There is an argument that microstock sites (photobanks / agencies if you like) source these 'cheap images' from an army of 'citizen photographers', unprofessional/non photographers who do not know the value of their work. While this in part might be true in that some sites are cashing in on photographers who currently have no other means of selling their images, the whole industry has opened the door to a new career in microstock photography for many people. It has allowed countless professionals and amateurs to earn money from images that they would otherwise earn nothing but enjoyment from. The high standard of the pictures available on microstock sites speaks for itself.



We recommend these sites Ups and Downs of Microstock

microstock ups and downs

What microstock has given:

  • Enables amateurs to sell their work. Before microstock entry into the stock industry was difficult.
  • A great way for amateur photographers to learn more about stock photography and improve their skills
  • A route for professional portrait, event or commercial photographers to enter the market part-time.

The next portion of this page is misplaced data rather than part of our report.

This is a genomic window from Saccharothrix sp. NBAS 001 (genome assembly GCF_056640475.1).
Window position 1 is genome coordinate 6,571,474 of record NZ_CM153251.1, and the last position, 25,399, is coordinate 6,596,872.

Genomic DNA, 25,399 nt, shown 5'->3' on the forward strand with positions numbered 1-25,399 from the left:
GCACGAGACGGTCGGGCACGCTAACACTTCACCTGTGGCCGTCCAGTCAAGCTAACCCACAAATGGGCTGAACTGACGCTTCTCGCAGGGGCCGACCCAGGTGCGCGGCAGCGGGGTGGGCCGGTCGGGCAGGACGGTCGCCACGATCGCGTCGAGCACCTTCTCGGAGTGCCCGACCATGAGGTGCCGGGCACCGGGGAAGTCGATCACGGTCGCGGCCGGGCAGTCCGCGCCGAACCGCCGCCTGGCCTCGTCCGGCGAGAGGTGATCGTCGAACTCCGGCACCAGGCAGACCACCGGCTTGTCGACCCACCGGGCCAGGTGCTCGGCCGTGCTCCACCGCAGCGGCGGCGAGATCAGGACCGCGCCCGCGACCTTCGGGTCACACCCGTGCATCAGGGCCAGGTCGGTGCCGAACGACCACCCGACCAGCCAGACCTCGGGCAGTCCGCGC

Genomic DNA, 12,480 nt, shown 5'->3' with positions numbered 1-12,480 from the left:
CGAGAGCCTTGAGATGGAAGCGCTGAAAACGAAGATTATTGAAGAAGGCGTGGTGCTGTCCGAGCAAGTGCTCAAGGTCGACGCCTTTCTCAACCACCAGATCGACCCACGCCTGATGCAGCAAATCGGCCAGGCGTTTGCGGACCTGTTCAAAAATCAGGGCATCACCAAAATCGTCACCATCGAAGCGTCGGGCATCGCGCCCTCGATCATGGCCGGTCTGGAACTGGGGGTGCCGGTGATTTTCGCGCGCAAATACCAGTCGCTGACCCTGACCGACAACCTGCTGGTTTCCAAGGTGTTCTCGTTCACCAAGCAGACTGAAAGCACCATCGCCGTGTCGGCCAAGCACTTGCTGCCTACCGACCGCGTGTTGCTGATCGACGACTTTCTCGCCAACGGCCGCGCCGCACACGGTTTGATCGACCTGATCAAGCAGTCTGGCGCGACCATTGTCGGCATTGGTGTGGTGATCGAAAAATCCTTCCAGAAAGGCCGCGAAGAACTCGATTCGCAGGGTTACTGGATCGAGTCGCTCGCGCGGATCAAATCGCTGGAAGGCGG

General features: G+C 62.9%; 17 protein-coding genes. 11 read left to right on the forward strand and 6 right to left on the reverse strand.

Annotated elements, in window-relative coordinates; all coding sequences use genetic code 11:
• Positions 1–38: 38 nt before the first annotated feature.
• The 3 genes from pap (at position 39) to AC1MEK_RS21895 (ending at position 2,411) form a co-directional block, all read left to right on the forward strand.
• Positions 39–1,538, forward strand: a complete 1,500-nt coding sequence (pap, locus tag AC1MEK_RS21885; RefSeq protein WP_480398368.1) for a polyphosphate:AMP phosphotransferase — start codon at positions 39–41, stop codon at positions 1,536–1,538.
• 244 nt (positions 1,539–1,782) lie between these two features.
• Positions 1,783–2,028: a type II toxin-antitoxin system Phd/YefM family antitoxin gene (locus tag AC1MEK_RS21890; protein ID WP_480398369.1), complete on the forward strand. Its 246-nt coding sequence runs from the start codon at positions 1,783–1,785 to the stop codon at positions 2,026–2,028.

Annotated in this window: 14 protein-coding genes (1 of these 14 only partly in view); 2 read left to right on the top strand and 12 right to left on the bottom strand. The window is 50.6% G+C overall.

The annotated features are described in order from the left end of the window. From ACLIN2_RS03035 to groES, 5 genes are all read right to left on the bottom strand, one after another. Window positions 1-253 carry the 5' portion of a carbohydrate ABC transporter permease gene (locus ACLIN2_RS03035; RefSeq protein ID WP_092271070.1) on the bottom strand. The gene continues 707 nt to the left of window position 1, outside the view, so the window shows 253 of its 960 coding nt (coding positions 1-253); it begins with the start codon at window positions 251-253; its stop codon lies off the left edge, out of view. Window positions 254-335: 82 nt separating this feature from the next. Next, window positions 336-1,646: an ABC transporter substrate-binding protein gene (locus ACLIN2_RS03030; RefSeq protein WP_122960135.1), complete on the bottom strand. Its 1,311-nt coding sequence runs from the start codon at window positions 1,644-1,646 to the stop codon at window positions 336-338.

• Opening of a new market to buyers who could not previously afford full priced stock photos.

What it's taken away:

  • The cache of being a stock photographer, it seems everyone these days is holding a DSLR.
  • Reduction in income of those photographers whose work turns out to be only as good as microstock.
  • The perception that ALL stock photography has a high value, premium work now must be very impressive to stand up to competition from microstock.


Microstock has not killed or ravaged the stock photography industry, it is simply the manifestation of what happens when internet technology enables a different business structure to collide with one establish over many years. Comparisons can be drawn between bloggers and paid news journalists, indeed magazine and newspaper sales are dropping, but journalists and newspapers still have an important role to play in forming a trusted source. Stock photos houses can still create a brand and provide premium RF and RM images but they now face strong competition from microstock - their products need to justify their prices. Did ebay put an end to the Garage Sale?